“His pride,” said Miss Lucas, “does not offend me so much as pride often does, because there is an excuse for it. One cannot wonder that so very fine a young man, with family, fortune, everything in his favour, should think highly of himself. If I may so express it, he has a right to be proud.”
“That is very true,” replied Elizabeth, “and I could easily forgive his pride, if he had not mortified mine.”
Happiness in marriage is entirely a matter of chance. If the dispositions of the parties are ever so well known to each other, or ever so similar before-hand, it does not advance their felicity in the least. They always continue to grow sufficiently unlike afterwards to have their share of vexation; and it is better to know as little as possible of the defects of the person with whom you are to pass your life.
Without thinking highly either of men or of matrimony, marriage had always been her object; it was the only honourable provision for well-educated young women of small for tune, and however uncertain of giving happiness, must be their pleasantest preservative from want.
There is something so amiable in the prejudices of a young mind, that one is sorry to see them give way to the reception of more general opinions.
Nothing is more deceitful than the appearance of humility. It is often only carelessness of opinion, and sometimes an indirect boast.
Undoubtedly … there is a meanness in all the arts which ladies sometimes condescend to employ for captivation. What bears affinity to cunning is despicable.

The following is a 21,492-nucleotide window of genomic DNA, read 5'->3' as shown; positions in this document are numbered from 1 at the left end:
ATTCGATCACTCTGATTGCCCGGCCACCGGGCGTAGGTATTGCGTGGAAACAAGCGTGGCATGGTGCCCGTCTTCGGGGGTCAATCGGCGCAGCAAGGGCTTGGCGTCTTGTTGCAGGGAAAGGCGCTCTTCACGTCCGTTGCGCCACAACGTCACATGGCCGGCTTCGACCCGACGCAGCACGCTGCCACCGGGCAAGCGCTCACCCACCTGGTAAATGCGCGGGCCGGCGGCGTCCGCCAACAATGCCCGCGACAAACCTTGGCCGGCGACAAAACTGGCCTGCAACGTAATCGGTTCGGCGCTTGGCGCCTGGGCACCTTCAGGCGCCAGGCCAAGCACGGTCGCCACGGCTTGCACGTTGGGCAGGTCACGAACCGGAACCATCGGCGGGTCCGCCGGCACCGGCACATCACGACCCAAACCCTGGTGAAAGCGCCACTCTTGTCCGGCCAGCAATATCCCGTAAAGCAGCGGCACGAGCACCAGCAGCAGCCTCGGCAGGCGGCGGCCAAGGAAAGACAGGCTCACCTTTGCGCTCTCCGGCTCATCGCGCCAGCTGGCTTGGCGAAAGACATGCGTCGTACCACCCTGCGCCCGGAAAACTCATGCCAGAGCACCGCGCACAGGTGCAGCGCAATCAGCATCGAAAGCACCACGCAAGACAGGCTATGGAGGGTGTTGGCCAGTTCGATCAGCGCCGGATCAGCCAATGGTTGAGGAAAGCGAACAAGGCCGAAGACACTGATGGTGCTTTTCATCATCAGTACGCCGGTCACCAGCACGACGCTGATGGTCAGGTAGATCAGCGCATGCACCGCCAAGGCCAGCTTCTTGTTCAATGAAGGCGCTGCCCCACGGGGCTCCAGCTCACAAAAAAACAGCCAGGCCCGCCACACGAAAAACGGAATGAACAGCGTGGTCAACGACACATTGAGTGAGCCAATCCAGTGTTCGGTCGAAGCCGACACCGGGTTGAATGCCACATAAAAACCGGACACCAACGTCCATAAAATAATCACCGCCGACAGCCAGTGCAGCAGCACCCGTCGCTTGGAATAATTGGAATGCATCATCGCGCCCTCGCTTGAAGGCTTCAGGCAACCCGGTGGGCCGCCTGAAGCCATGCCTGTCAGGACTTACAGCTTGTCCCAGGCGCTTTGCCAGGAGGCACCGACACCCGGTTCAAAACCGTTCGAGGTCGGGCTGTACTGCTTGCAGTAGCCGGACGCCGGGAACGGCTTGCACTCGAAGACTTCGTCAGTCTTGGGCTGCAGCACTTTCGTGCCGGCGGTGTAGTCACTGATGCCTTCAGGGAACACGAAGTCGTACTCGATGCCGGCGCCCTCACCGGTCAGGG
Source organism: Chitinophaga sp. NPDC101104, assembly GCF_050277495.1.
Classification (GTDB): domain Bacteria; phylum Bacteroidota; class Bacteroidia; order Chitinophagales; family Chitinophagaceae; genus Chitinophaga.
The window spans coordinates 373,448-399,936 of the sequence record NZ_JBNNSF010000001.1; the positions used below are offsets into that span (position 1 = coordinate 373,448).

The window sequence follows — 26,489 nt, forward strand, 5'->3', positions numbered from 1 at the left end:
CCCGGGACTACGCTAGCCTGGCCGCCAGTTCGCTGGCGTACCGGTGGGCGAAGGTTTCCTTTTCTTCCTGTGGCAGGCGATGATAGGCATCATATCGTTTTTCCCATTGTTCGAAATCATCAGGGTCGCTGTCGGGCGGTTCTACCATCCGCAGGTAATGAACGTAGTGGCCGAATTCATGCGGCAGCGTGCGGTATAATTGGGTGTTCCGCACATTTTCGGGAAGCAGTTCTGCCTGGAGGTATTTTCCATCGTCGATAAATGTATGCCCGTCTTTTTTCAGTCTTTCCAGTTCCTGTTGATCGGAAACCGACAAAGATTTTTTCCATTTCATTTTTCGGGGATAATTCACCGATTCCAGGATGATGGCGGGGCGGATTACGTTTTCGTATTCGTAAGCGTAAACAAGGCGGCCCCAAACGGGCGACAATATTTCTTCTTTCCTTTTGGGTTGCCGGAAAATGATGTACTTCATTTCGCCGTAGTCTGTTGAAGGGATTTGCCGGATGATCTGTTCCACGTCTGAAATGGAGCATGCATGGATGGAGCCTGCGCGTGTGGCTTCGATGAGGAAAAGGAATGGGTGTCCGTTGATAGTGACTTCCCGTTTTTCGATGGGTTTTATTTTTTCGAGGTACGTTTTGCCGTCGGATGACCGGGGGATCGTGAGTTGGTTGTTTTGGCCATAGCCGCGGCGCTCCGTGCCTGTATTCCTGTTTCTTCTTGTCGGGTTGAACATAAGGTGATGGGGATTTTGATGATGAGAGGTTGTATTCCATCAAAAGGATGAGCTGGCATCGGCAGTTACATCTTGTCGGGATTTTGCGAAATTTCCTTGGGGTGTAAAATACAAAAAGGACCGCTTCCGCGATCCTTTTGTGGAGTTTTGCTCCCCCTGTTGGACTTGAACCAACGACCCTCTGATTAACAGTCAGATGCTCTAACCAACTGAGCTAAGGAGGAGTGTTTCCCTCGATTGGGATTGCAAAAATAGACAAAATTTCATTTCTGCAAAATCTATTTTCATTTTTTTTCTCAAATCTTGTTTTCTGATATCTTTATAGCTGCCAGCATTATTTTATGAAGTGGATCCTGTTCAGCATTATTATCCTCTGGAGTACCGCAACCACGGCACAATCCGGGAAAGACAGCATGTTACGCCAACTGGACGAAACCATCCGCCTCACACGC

Vanity and pride are different things, though the words are often used synonymously. A person may be proud without being vain. Pride relates more to our opinion of ourselves, vanity to what we would have others think of us.
Unhappy as the event must be … we may draw from it this useful lesson: that loss of virtue in a female is irretrievable; that one false step involves her in endless ruin; that her reputation is no less brittle than it is beautiful; and that she cannot be too much guarded in her behaviour towards the undeserving of the other sex.
A person who can write a long letter with ease, cannot write ill.
For what do we live, but to make sport for our neighbours, and laugh at them in our turn?
You mistake me, my dear. I have a high respect for your nerves. They are my old friends. I have heard you mention them with consideration these twenty years at least.
Nobody can tell what I suffer! But it is always so. Those who do not complain are never pitied.
It is a truth universally acknowledged, that a single man in possession of a good fortune must be in want of a wife.